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“Expanding human control over nature:” How the CIA created a record for understanding the controversy over genetic engineering

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In 2018, a Chinese scientist named He Jiankui secretly altered the DNA of a pair of human embryos to make them resistant to the HIV virus. When the twin babies were born and Dr. He announced what he’d done, scientists and governments around the world condemned him. One researcher called his actions “unconscionable...an experiment on human beings that is not morally or ethically defensible.” The Chinese government launched an investigation, and media circulated calls to ban or limit the technology that made the genetic engineering possible.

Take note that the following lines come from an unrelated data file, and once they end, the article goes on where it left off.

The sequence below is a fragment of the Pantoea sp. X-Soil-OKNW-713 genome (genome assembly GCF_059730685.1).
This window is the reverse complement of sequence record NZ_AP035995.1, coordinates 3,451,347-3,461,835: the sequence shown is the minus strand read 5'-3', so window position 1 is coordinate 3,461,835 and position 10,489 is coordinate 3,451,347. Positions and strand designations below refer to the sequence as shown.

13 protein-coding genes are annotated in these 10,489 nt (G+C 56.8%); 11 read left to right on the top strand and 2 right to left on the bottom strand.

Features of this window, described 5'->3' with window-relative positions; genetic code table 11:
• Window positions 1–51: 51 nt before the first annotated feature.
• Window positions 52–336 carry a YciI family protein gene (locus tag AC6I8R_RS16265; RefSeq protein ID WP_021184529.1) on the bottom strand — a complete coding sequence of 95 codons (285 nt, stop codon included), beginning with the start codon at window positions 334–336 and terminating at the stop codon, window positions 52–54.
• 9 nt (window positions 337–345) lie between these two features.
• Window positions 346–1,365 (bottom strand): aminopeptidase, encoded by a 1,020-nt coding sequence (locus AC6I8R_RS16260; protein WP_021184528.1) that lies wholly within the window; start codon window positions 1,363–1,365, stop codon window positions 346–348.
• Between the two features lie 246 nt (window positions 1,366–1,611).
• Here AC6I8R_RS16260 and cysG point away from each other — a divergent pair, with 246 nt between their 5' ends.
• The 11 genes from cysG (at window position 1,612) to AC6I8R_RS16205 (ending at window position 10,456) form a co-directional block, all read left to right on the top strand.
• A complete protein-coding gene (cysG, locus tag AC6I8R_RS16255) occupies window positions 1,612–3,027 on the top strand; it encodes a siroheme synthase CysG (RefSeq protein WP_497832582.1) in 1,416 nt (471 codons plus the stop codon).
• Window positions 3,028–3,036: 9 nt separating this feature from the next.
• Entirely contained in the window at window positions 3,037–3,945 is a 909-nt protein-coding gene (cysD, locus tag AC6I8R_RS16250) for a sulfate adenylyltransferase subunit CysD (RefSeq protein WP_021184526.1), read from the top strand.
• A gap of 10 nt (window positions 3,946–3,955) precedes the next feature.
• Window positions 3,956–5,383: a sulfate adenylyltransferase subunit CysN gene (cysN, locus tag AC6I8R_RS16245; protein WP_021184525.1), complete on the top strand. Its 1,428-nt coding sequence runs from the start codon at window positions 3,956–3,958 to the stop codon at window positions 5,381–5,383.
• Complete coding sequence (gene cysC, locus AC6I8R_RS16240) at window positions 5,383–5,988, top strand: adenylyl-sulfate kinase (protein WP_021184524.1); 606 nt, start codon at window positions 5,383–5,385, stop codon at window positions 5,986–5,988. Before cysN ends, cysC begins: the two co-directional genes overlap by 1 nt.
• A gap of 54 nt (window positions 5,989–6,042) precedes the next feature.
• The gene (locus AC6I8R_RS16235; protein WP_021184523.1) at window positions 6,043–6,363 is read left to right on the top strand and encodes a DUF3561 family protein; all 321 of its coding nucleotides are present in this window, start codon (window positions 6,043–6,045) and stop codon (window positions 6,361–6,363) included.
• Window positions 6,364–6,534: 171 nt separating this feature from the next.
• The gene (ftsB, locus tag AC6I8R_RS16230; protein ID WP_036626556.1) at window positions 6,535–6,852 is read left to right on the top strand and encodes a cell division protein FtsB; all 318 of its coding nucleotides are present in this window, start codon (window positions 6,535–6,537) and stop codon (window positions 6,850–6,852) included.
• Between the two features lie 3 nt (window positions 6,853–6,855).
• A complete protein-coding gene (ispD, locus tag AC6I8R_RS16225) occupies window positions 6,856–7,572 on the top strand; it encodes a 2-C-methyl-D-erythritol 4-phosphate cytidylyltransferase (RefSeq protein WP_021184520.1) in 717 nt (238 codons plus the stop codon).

The CIA, no doubt, was paying attention to the whole hoopla. Although the twin babies represent the current apogee of genetic engineering, Dr. He’s work was predicated on decades of research and debate—much of which was monitored by the CIA, which has experimented with using genetically-engineered insects and other animals as instruments of espionage.

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“Expanding human control over nature:” How the CIA created a record for understanding the controversy over genetic engineering

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